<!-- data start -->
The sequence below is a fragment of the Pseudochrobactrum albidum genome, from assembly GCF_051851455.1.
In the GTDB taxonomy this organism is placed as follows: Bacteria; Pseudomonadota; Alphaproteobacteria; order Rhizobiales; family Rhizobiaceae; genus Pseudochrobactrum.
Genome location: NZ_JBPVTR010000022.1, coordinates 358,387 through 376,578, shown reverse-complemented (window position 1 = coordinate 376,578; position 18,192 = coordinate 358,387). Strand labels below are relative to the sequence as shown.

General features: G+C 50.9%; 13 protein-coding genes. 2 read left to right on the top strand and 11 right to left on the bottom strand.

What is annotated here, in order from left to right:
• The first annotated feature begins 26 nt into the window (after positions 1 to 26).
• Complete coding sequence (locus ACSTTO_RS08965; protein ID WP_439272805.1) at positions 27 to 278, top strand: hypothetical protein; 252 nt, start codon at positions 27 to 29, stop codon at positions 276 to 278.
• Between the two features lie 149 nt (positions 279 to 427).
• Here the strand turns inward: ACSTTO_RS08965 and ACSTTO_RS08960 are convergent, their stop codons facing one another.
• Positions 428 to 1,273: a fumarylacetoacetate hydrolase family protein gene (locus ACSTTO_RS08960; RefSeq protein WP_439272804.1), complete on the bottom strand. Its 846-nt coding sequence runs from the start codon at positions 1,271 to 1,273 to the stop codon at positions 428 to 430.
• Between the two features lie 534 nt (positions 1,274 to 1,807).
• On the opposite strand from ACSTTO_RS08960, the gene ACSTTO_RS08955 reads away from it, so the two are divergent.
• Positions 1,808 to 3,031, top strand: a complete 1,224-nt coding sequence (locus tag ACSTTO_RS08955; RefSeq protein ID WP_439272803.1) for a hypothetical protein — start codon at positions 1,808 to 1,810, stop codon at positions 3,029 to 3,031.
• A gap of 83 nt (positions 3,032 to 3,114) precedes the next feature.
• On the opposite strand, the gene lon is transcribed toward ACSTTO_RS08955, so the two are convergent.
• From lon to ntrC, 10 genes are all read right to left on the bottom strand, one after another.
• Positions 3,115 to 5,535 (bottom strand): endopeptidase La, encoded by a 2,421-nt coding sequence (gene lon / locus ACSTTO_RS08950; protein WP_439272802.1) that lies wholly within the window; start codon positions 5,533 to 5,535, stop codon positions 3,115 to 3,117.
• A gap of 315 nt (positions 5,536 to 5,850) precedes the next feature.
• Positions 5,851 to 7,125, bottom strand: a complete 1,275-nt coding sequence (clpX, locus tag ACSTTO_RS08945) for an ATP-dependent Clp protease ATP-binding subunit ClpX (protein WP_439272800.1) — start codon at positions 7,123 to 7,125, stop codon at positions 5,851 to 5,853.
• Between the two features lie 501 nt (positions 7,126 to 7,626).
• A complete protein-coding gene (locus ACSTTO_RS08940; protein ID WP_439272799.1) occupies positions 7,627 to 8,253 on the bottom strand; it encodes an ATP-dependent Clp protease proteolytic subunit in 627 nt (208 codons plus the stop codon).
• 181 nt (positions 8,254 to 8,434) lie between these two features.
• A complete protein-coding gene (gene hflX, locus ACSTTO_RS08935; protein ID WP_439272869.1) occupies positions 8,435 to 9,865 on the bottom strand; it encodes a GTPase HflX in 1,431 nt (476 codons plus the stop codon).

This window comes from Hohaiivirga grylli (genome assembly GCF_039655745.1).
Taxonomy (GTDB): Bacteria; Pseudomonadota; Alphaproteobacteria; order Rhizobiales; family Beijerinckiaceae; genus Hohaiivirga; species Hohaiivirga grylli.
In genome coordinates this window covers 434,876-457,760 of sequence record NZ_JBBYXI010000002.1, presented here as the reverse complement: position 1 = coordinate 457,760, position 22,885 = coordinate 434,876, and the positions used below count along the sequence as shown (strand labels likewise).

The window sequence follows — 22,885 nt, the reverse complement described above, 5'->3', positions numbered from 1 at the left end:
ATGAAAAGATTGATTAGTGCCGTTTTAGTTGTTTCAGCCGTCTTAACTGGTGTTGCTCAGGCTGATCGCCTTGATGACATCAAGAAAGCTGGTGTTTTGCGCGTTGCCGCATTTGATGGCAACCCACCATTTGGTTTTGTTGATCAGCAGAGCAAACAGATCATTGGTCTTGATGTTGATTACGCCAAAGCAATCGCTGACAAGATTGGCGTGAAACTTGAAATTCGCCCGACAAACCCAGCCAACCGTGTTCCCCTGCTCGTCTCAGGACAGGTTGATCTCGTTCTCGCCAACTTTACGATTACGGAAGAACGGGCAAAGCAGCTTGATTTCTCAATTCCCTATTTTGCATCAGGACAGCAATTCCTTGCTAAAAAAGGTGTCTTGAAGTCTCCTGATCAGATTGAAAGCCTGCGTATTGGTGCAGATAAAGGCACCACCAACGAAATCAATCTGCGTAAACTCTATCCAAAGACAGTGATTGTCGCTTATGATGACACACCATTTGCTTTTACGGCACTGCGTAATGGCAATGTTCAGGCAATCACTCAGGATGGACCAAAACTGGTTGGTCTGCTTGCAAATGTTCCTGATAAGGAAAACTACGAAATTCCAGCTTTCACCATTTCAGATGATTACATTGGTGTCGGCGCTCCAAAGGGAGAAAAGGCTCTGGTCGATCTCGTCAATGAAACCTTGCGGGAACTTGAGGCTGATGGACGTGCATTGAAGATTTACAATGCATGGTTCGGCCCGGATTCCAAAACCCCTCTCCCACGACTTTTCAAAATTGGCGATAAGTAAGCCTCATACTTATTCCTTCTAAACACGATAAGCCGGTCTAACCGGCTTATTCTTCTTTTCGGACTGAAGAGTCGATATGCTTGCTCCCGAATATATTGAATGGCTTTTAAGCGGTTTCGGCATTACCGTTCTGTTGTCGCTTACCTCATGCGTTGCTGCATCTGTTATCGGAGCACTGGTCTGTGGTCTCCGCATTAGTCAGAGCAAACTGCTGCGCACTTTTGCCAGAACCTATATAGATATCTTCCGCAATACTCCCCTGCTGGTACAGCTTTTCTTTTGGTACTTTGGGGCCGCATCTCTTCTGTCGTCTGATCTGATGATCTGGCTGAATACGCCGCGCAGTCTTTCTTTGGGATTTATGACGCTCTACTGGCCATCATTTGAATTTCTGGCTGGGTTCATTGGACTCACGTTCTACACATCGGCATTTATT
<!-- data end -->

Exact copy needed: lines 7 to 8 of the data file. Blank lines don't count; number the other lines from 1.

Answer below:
• Complete coding sequence (locus ACSTTO_RS08965; protein ID WP_439272805.1) at positions 27 to 278, top strand: hypothetical protein; 252 nt, start codon at positions 27 to 29, stop codon at positions 276 to 278.
• Between the two features lie 149 nt (positions 279 to 427).